However, fairer burden sharing now risks tipping over into an entirely different concept promoted by the post-Atlanticists, especially in Germany: ‘Strategic Autonomy’. The notion that Europe should have the capability to act independently of the U.S. in a wide range of security issues is not new, but recent events have driven the notion to the fore that Europe must learn to take care of itself. I believe that we need to be cautious about what we seek to achieve here. Europe needs better defensive capabilities, no doubt; we lack heavy lift equipment and our internal borders slow down troop movements across the continent. Addressing these shortfalls is essential, but we should avoid falling into an ideological trap where stronger European capabilities become antagonistic against the transatlantic bond. This is not a zero-sum game.

We should ask one important question: is strategic autonomy enough given the arc of instability on Europe’s borders, and the many fires burning around the globe? I believe not.

Whether dealing with a resurgent Russia, the powder keg Middle East, China’s rise, or the challenge of terrorism, Europe cannot go it alone. We face our own internal divisions from Brexit to the rise of populism and anti-liberal forces – all of which Russia is skillfully manipulating through its disinformation and election interference. Europe must look both at the bigger political picture and realise that our long-term strategic interests still lie in a strong transatlantic partnership.

The policy disagreements with President Trump cannot be brushed aside, especially the USA’s self-defeating and divisive trade tariffs. Countries that should be working together to forge the global trading rule-book have been forced into a trade spat that enables China to rewrite the rules. But in the trade debacle, we should take a lesson: Europe is a major power, but when it comes to dealing with big strategic challenges to global trade, EU power alone is not enough. We should take a step back and apply the same logic to strategic autonomy in defence matters. The narrative of the transatlantic alliance based on common values is not a frivolous fairy tale: it is the life insurance policy of our liberal democracies as we know them.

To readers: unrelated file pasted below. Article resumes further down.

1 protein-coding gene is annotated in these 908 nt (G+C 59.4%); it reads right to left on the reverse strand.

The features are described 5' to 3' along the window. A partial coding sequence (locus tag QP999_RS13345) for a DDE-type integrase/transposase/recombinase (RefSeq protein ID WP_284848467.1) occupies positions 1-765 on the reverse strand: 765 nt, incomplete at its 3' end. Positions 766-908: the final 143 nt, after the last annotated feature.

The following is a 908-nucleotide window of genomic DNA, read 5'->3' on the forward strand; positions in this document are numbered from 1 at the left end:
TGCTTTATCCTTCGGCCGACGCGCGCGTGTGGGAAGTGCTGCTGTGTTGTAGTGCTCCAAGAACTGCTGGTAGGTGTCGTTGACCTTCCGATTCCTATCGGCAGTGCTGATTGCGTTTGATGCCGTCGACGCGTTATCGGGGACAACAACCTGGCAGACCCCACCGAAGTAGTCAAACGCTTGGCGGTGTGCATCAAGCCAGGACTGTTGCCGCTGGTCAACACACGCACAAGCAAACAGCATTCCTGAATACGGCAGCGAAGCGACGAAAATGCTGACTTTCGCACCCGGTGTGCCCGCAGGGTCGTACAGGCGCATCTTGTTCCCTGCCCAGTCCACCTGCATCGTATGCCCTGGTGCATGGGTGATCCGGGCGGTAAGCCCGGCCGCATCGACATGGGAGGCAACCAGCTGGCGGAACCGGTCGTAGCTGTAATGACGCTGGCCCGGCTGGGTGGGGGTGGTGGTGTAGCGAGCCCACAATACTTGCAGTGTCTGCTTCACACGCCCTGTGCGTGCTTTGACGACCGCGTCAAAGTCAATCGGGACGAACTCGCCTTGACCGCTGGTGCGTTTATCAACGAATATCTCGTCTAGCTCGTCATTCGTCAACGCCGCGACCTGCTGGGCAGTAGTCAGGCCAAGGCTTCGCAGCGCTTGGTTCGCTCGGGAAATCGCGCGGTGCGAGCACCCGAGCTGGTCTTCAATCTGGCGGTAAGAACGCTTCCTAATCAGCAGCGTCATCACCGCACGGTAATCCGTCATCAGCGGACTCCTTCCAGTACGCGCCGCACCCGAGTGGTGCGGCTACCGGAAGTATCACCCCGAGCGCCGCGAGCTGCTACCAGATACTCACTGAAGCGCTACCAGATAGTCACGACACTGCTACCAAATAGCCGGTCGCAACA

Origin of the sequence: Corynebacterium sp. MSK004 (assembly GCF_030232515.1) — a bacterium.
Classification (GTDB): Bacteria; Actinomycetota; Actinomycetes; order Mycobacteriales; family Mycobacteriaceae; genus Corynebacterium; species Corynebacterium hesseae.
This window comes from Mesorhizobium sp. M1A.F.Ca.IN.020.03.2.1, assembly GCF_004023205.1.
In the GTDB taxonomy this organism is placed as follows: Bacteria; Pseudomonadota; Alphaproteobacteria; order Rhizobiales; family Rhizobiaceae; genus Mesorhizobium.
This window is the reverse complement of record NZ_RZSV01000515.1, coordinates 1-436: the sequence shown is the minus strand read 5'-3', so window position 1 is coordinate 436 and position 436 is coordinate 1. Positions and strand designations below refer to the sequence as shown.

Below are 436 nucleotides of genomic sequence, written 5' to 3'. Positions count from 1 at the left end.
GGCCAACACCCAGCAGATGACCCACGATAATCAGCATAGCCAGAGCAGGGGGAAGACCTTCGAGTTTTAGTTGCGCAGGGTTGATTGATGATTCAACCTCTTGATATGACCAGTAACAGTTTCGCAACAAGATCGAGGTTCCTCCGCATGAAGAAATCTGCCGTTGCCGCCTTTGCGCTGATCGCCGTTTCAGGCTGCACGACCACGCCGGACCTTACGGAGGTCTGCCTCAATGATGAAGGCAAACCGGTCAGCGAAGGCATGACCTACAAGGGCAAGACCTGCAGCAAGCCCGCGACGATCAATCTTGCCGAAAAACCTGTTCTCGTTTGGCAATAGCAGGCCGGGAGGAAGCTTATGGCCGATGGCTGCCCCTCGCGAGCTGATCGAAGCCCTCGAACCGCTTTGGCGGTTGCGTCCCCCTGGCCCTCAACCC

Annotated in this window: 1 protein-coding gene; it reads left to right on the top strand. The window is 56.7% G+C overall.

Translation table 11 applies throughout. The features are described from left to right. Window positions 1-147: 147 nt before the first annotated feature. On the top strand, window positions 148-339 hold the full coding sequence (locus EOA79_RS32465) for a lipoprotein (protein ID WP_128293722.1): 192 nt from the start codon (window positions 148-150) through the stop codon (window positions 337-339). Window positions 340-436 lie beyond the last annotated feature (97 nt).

At the forthcoming Brussels summit, there are no high expectations. President Trump is unlikely to take a strategic outlook in how he sees his European allies. Instead of seeing the EU and NATO as building blocks of stability that have allowed America to grow into a superpower, he sees states that have taken America for a ride. However, President Trump also told the Economic Forum in Davos that ‘America First does not mean America Alone’. He is – like a good businessman – seeking to haggle a better deal out of Europe, and I do not believe he will walk away. His Congress will not allow him to.

Yet, in simply living up to our very own commitments from the NATO summit in Wales – greater defence spending – we can achieve a win-win situation: keeping the Transatlantic security alliance together, and strengthening Europe’s pillar within it. President Trump may not be thinking strategically here, which is why Europe must.